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I'm running Freebsd 13R and as shell I'm using csh. I would like to create a script,that looks the presence of the word "r1w1e2" or "NM13N4CZ" or "3e4d31334e34435a" when I give the command "geom disk list" and it gives "da3" as output. I need this script because the mapping of my USB disks change often. But I need to identify with certainty what's the disk where I have stored all the *.img (virtual machines) files that I have created. For example,at the moment,when I give the command :

geom disk list :

Geom name: da3
Providers:
1. Name: da3
   Mediasize: 2000398933504 (1.8T)
   Sectorsize: 512
   Stripesize: 4096
   Stripeoffset: 0
   Mode: r1w1e2
   descr: Seagate M3 Portable
   lunname: NM13N4CZ
   lunid: 3e4d31334e34435a
   ident: NM13N4CZ
   rotationrate: unknown
   fwsectors: 63
   fwheads: 255

I see that the correct disk is da3. So,I can start the VM I want with bhyve like this :

bhyve -S -c sockets=2,cores=2,threads=2 -m 8G -w -H -A \
-s 0,hostbridge \
-s 2,virtio-blk,/mnt/$disk$p2/bhyve/os/Linux/photon.img \
-s 3:0,passthru,1/0/0 \
-s 9,virtio-net,tap0 \
-s 10,virtio-9p,sharename=/ \
-s 29,fbuf,tcp=0.0.0.0:5900,w=1440,h=900 \
-s 30,xhci,tablet \
-s 31,lpc \
-l bootrom,/usr/local/share/uefi-firmware/BHYVE_BHF_CODE.fd \
-l com1,stdio \
vm0

like $disk$ is da3 and p2 never change. very thanks.

Solution :

solution :

set vmdisk=`geom disk list | awk '/^Geom name: /{d=$NF} /^ *lunname: (r1w1e2|NM13N4CZ|3e4d31334e34435a)/ && d{print d}'`

echo $vmdisk
da2

-s 2,virtio-blk,/mnt/$vmdisk'p2'/bhyve/os/Linux/photon.img \
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    Just because you're using csh doesn't mean your shell scripts also have to be written in csh. In fact, it's a terrible shell for writing scripts. Does it really have to be a csh script? Feb 20, 2022 at 21:21
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    Please, please do not write scripts in csh. See unix.stackexchange.com/a/548046/74393 Feb 20, 2022 at 21:21
  • Consider giving the partition a GPT label, and then you won't need to care what the device number is, you can reference the partition entirely by the GPT label you chose. See answer below.
    – Jim L.
    Feb 25, 2022 at 19:25

2 Answers 2

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If i understand your question, you would like to get the Geom name if and only lunname match one of the following : r1w1e2, NM13N4CZ or 3e4d31334e34435a. This sed should work (I can't test with bsd sed):

your_cmd | sed -n 's/^Geom name: \(.*\)$/\1/;ta;/^ *lunname: \(r1w1e2\|NM13N4CZ\|3e4d31334e34435a\)$/{g;p};d;:a h'

i'm pretty sure this awk will work :

your_cmd | awk '/^Geom name: /{d=$NF} /^ *lunname: (r1w1e2|NM13N4CZ|3e4d31334e34435a)$/ && d{print d}'
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  • it works. do u know how can I save the value inside a variable that I can use with the bhyve command ? the value should be copied here : -s 2,virtio-blk,/mnt/$diskp2/bhyve/os/Linux/photon.img \ ; where you see $disk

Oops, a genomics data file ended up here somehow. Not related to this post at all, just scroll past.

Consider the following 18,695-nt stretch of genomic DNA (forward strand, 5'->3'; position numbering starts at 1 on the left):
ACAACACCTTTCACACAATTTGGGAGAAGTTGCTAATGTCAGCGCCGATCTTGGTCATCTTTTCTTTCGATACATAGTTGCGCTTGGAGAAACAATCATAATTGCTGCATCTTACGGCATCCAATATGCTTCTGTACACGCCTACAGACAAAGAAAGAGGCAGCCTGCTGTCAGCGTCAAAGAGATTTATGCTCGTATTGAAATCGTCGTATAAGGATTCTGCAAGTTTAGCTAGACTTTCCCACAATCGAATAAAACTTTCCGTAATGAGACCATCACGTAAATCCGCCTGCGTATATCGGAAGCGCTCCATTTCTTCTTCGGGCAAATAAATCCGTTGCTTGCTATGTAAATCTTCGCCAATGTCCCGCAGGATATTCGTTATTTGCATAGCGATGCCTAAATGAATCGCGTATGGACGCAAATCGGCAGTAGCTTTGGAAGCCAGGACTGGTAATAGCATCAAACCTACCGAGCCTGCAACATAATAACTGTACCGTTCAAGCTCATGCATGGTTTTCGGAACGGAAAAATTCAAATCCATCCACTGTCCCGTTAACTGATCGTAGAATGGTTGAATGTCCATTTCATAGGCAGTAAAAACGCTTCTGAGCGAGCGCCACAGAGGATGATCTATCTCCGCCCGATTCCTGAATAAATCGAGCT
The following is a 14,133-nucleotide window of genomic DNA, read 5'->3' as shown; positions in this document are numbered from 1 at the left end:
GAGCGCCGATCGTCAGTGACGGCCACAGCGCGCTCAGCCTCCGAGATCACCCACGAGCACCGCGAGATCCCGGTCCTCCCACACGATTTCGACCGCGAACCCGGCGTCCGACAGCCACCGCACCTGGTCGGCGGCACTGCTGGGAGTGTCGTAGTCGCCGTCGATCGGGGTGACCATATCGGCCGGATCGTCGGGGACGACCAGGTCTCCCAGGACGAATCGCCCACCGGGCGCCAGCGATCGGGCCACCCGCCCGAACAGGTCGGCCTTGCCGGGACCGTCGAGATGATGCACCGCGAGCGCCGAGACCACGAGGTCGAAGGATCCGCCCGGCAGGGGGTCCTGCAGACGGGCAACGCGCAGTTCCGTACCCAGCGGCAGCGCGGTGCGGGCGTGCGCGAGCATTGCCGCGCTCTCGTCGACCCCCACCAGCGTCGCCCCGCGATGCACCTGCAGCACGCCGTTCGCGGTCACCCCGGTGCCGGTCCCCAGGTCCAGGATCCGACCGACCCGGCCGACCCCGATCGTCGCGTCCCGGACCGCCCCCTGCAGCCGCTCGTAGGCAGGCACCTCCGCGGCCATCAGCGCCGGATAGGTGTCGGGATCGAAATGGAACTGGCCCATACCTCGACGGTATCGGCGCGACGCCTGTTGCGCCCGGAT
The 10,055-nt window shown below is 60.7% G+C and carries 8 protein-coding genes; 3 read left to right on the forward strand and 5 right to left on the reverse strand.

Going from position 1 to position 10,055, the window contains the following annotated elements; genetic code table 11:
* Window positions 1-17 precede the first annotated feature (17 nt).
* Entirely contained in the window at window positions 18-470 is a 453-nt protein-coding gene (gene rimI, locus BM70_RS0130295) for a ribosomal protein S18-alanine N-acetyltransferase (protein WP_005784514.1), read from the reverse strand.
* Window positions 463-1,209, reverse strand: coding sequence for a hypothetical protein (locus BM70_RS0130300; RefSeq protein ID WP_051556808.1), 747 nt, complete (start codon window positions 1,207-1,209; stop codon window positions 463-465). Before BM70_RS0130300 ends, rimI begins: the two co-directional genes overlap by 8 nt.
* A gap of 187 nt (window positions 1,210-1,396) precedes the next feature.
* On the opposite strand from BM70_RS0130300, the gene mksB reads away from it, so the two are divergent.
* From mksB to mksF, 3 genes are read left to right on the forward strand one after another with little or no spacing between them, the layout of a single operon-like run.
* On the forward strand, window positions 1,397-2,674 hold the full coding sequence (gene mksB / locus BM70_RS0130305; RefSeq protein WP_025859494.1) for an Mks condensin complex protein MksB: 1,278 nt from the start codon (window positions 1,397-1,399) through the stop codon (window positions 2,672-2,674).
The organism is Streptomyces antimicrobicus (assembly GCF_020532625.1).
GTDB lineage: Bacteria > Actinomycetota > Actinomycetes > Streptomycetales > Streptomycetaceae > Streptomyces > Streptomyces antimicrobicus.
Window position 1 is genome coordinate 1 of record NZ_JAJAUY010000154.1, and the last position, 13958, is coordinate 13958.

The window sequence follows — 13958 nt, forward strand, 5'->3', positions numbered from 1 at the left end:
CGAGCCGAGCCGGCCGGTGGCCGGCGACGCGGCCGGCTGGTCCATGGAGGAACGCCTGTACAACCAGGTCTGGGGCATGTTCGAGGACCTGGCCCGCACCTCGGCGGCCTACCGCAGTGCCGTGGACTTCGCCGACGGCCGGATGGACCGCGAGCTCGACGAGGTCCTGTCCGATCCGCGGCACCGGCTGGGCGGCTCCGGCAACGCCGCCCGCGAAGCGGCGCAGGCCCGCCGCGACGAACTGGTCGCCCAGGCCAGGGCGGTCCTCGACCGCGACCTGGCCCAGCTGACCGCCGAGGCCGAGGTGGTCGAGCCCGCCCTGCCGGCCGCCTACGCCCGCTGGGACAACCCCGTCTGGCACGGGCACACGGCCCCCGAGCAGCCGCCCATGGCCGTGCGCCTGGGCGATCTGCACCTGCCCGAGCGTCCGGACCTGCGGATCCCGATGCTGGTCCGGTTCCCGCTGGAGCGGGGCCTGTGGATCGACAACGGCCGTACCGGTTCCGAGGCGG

– Marietto
    Feb 20, 2022 at 19:19
  • i'm not familiar with csh, but in a POSIX shell you can save the result of a command with the syntax : $(cmd). So if csh let you do that you can save in that way: disk=$(awk or sed cmd). Feb 20, 2022 at 20:03
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    Nice observation @EdMorton , thanks! Feb 24, 2022 at 17:37
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I guess this makes two responders who aren't clear on what your purpose really is, but one of the main design goals of the GEOM layer is to avoid having to search through raw device nodes trying to find where your device went. Your current method eschews all the device-agnostic advantages that using the GEOM layer affords.

Let's assume that your 2T USB drive has a GPT partition table. If you apply a unique (and hopefully, descriptive) GPT label to partition 2 of that drive, you will be able to mount or reference the partition by that label, rather than being forced to figure out the correct (and ever-changing) /dev/daNpM device node.

First, figure out one last time, where your USB drive is. Let's assume it's /dev/da3. Here we'll label partition 2 on da3 as my-vm-partition:

# gpart modify -l my-vm-partition -i 2 /dev/da3

Now you can:

# mount /dev/gpt/my-vm-partition /mnt

without having to know anything about the underlying /dev/daN device.

Or, if it's truly that Bhyve command line that's your end target, something like:

# mkdir /my-vm-partition
# mount /dev/gpt/my-vm-partition /my-vm-partition
# bhyve -S -c sockets=2,cores=2,threads=2 -m 8G -w -H -A \
-s 0,hostbridge \
-s 2,virtio-blk,/my-vm-partition/bhyve/os/Linux/photon.img \
-s 3:0,passthru,1/0/0 \
-s 9,virtio-net,tap0 \
-s 10,virtio-9p,sharename=/ \
-s 29,fbuf,tcp=0.0.0.0:5900,w=1440,h=900 \
-s 30,xhci,tablet \
-s 31,lpc \
-l bootrom,/usr/local/share/uefi-firmware/BHYVE_BHF_CODE.fd \
-l com1,stdio \
vm0

You may also want to take a look at Matt Churchyard's excellent vm-bhyve package and its ZFS integration. Mounting filesystems by ZFS pool name or ZFS filesystem name would also save you all the hassle of trying to suss out the right device numbers from your /dev tree.

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    thanks for the good explanation on how the label works. You have explained well and now I can take it in consideration. Regarding the vm-bhyve wrapper,I'm not interested. I found it not useful at all,since I find more comfortable to play directly with the bhyve parameters.
    – Marietto
    Feb 27, 2022 at 10:39

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